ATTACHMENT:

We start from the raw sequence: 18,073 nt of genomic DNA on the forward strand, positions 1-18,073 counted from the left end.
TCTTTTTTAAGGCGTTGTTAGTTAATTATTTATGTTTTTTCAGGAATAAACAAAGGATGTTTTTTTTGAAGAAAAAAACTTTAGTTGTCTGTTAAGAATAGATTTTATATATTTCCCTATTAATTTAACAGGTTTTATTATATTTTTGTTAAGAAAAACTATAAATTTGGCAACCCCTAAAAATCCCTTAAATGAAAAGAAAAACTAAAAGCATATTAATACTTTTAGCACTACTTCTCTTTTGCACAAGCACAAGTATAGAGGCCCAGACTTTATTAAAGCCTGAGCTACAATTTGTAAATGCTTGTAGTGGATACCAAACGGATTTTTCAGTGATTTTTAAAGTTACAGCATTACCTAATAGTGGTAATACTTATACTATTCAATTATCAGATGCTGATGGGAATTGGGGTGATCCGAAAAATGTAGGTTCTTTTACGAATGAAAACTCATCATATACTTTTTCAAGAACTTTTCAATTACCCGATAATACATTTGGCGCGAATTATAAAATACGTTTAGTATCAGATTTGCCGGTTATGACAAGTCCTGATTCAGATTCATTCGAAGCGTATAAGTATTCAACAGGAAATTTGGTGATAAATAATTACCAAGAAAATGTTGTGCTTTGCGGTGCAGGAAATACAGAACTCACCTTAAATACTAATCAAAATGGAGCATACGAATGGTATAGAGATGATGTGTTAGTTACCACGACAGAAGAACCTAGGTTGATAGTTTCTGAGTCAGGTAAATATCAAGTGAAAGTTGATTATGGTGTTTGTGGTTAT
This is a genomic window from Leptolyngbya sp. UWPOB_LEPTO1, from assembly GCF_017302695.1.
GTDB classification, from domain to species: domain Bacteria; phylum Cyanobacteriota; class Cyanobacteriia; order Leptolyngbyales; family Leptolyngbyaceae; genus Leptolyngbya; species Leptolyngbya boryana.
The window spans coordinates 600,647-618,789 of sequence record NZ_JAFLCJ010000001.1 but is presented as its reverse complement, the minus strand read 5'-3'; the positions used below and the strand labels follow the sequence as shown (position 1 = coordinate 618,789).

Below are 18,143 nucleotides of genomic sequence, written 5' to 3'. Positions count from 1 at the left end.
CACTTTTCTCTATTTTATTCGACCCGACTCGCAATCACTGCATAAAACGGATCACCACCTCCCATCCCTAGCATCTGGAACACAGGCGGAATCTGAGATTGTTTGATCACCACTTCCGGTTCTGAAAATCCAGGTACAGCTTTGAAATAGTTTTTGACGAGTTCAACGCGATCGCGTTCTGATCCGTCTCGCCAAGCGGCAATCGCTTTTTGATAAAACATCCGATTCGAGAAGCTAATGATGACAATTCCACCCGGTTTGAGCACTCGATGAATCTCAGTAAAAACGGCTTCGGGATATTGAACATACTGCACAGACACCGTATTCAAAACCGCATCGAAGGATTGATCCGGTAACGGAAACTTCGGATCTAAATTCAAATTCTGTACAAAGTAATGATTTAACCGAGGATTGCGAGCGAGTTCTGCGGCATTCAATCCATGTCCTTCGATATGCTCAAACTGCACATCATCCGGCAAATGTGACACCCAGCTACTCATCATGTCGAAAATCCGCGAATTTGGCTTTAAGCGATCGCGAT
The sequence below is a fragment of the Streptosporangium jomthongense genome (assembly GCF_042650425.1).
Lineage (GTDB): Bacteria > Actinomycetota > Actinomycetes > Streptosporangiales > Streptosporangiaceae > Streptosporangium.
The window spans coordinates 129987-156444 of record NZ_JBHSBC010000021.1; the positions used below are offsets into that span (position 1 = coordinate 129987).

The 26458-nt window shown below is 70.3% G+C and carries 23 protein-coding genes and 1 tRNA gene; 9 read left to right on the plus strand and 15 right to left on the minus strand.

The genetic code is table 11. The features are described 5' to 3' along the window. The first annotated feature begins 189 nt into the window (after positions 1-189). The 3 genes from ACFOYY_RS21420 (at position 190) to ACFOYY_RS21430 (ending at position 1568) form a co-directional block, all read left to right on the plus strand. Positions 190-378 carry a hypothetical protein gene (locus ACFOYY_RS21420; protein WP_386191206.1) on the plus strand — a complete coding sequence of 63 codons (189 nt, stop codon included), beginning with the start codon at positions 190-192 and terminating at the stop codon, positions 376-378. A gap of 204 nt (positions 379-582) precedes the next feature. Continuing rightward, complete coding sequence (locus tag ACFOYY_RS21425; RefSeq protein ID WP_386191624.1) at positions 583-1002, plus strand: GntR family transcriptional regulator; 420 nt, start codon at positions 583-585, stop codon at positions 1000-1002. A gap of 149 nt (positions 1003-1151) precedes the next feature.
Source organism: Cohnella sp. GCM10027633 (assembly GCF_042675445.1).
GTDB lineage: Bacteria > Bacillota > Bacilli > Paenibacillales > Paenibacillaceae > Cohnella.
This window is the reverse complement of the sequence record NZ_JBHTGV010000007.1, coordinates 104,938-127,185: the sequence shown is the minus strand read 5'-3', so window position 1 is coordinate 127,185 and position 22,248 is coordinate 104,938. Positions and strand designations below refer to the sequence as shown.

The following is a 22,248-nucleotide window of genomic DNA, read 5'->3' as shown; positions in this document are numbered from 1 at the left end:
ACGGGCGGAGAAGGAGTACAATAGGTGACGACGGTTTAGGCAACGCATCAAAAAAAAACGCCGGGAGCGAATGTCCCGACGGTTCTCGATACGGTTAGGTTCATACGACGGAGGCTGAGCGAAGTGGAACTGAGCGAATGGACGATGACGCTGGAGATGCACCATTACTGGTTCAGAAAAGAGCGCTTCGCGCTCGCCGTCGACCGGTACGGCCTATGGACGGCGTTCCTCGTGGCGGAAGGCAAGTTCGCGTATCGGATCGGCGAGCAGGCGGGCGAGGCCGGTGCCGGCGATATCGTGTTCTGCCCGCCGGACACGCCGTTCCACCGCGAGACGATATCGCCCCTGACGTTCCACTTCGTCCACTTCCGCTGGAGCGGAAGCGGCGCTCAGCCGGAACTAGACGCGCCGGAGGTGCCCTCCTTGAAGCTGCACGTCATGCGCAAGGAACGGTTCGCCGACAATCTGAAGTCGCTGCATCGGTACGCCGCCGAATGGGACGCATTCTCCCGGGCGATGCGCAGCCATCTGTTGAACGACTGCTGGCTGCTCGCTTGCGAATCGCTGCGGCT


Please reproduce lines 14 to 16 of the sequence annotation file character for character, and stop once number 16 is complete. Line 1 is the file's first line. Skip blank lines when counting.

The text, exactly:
GTDB lineage: Bacteria > Bacillota > Bacilli > Paenibacillales > Paenibacillaceae > Cohnella.
This window is the reverse complement of the sequence record NZ_JBHTGV010000007.1, coordinates 104,938-127,185: the sequence shown is the minus strand read 5'-3', so window position 1 is coordinate 127,185 and position 22,248 is coordinate 104,938. Positions and strand designations below refer to the sequence as shown.

The following is a 22,248-nucleotide window of genomic DNA, read 5'->3' as shown; positions in this document are numbered from 1 at the left end: